By Blaine Harden
Washington Post Foreign Service
Wednesday, November 12, 2008
TOKYO, Nov. 11 -- A former Japanese air force chief, removed from his post last month for writing an essay that says Japan was not an aggressor in World War II, is refusing to quietly fade away.
Pugnaciously defending his version of Japan's role in a war that killed millions across Asia, Toshio Tamogami, 60, told parliament Tuesday that he does not see "anything wrong with what I wrote."
The ousted general's revisionism, together with revelations that 94 air force staff members may have written similar essays this year, has triggered demands in parliament for a full-scale investigation of the training given to military officers to determine if it is consistent with government policy, which states that Japan deeply regrets and apologizes for its wartime aggression.
Questions have been raised about officer training at the Joint Staff College, where Tamogami served as a commandant and personally revised the curriculum. Some of Japan's elite military leaders were trained at the college.
Members of parliament said Tuesday that Tamogami may have taught trainee officers to deny Japan's aggression in the war.
"I think there is a need for reeducation and for a complete examination inside the military," Tokushin Yamauchi, an opposition lawmaker, said during his questioning of Tamogami.
Tamogami was dismissed for writing, among other things, that Japan bombed Pearl Harbor because of a "trap" set by President Franklin D. Roosevelt. He also wrote that "many Asian countries take a positive view" of Japan's wartime role.
China and South Korea, the principal victims of Japan's brutality before and during the war, have voiced shock and anger over the general's claims.
In parliament Tuesday, Tamogami said he had no regrets. "I was fired after saying Japan is a good country," he said. "It seems a bit strange."
The affair of the noisily unapologetic general, whose views echo those of many prominent nationalists in Japan, is turning into a substantial political liability for Prime Minister Taro Aso, who must call a general election in less than a year.
Before he became prime minister in September, Aso, 68, an elder in the ruling party, had made a series of statements that suggested his nationalist leanings. He upset the governments of North and South Korea by praising his country's 35-year colonial occupation of their peninsula, saying Japan did many good things there.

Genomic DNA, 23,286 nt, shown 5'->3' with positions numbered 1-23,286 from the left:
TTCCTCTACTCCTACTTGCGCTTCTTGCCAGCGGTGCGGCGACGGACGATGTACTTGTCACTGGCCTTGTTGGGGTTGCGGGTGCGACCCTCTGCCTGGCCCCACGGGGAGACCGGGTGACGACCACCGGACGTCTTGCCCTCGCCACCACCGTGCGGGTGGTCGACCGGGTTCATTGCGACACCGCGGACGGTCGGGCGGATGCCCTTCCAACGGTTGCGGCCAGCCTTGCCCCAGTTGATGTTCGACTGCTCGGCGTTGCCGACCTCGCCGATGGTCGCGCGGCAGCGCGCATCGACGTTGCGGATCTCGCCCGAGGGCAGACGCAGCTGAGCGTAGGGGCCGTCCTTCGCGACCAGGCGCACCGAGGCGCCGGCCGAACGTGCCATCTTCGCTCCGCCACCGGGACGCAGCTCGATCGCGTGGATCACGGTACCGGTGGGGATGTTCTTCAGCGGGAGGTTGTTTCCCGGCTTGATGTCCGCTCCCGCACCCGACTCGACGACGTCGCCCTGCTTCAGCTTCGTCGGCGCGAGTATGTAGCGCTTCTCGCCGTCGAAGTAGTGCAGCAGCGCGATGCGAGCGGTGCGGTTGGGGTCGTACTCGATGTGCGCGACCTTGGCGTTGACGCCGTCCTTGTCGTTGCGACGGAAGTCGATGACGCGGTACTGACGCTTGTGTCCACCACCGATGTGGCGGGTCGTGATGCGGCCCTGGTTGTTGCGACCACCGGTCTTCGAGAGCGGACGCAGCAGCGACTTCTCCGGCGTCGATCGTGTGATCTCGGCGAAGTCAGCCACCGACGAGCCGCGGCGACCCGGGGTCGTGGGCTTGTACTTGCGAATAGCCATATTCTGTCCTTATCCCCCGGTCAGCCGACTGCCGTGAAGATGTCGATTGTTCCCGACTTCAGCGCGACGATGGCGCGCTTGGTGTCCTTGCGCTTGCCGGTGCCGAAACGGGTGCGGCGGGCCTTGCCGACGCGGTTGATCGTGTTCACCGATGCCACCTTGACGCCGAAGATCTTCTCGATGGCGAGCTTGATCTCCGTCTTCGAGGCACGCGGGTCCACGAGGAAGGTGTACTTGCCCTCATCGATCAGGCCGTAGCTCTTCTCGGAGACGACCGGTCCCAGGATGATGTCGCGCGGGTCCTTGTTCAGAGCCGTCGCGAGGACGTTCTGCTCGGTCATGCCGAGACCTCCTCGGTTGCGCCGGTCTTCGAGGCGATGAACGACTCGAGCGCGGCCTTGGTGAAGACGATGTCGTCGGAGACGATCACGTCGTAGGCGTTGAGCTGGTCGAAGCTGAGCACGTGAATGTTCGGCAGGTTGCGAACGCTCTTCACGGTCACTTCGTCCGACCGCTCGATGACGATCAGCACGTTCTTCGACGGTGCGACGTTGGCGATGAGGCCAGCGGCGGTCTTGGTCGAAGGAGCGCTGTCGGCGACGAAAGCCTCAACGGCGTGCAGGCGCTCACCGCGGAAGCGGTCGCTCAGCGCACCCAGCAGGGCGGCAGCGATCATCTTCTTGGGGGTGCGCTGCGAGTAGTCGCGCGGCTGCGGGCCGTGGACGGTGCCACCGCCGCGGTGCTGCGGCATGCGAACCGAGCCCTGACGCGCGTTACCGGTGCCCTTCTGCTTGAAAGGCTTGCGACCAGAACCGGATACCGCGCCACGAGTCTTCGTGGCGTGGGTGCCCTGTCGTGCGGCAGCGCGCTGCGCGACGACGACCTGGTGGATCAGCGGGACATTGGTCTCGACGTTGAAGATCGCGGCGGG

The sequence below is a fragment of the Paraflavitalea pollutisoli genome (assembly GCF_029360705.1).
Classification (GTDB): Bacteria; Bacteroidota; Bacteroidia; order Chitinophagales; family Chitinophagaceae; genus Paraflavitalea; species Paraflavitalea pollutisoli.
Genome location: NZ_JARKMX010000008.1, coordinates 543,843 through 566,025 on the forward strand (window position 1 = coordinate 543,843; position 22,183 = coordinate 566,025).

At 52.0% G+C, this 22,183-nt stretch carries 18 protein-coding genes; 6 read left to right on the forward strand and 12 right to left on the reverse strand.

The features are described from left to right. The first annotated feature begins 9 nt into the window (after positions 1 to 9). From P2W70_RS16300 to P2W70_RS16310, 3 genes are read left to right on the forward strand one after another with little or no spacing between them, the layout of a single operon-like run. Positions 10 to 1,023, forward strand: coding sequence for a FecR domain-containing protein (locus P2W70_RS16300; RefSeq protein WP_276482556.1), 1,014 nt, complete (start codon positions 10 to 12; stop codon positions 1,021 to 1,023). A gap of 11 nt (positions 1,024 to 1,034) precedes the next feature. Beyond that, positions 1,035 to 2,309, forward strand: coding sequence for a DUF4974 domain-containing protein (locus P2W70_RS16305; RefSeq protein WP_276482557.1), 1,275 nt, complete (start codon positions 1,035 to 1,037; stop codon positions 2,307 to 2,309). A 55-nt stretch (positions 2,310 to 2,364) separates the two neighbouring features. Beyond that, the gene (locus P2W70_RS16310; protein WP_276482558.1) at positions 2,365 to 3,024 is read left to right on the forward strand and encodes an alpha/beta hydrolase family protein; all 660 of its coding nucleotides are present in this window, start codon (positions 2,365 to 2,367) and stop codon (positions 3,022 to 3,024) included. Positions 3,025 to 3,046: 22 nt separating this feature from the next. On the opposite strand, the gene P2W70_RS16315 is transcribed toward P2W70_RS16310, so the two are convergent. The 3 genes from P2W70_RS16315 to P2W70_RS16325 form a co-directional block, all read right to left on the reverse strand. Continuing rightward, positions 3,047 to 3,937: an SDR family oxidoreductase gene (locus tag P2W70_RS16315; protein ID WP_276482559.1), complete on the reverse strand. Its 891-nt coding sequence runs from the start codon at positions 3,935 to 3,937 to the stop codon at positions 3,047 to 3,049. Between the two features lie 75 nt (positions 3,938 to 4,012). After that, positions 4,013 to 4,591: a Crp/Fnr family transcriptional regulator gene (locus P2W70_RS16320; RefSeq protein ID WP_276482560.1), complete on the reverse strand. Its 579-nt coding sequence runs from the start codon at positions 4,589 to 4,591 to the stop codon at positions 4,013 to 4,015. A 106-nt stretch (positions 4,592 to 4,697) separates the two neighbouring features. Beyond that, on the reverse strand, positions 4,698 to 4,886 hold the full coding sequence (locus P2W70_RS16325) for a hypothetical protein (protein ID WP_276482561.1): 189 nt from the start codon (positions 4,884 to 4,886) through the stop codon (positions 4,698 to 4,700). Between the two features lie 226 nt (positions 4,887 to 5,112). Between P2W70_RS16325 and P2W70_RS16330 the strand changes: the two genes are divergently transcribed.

As foreign minister in 2006, Aso annoyed China by suggesting that Japan's emperor should visit Yasukuni, the shrine in Tokyo where convicted war criminals are honored along with 2.5 million war dead.
Documents have surfaced in recent years showing that during the war, Aso's family's cement business used thousands of Korean, Chinese, Australian, British and Dutch prisoners as slave laborers. Asked about the matter in September, Aso said that he was 5 years old when the war ended and that in his work at Aso Cement, he had "never been involved in this issue."
Aso moved quickly to rid his government of Tamogami, who was demoted within hours of his essay's appearance on a Web site Oct. 31.
The Defense Ministry, however, said it could not fire Tamogami outright -- and deny him a $600,000 retirement bonus -- without waiting several weeks for paperwork to be processed. So it allowed him to retire with the bonus. Demands are growing, even within Aso's ruling party, for the government to withhold the money.
Tamogami will have none of it. He told parliament Tuesday he has no intention of voluntarily giving back his retirement bonus, which has yet to be paid to him.
Since the general was forced out, an investigation by the Defense Ministry has found that his office encouraged air force officers across Japan to participate in the $30,000 essay contest that Tamogami ended up winning. The theme of the contest, which was sponsored by a longtime friend of the general's, was "The True Perspective of Modern History."
Sixty-three entrants were air force staff from Komatsu Air Base, where Tamogami was formerly a commander. It is not yet known if those essays also expressed revisionist views of the war.
In the past week, Defense Minister Yasukazu Hamada has apologized to parliament for educational material used in navy training. Since the end of World War II, the training information said, "Our nation has been gripped in the belief that we are an inferior race."
Under Prime Minister Shinzo Abe, who served one year before abruptly quitting in September 2007, Japan backed away from its previous apologies to the "comfort women," the term used for the 50,000 to 200,000 Asian women forced by the Japanese government into brothels before and during World War II.
Abe, who had strong support in the nationalist wing of the ruling party, said there was no documentation proving that the Japanese military coerced Asian women into becoming prostitutes. His statements pushed the U.S. House of Representatives to pass a resolution calling on Japan to apologize for its treatment of the sex slaves.
Studies by the Japanese government itself have uncovered more than 100 documents showing Japanese military involvement in the building of brothels and the recruitment of women, according to a 2006 report by the Congressional Research Service.
Also under Abe, the government tried to whitewash the history of the war as taught in Japanese public schools. In 2007, the Education Ministry deleted references in textbooks to orders by the Japanese military in 1944 that civilians in Okinawa commit mass suicide rather than surrender to invading U.S. forces.
Courts here have since recognized the military's role in wartime mass suicides on the island, and textbooks have been rewritten to acknowledge that fact.
Special correspondent Akiko Yamamoto contributed to this report.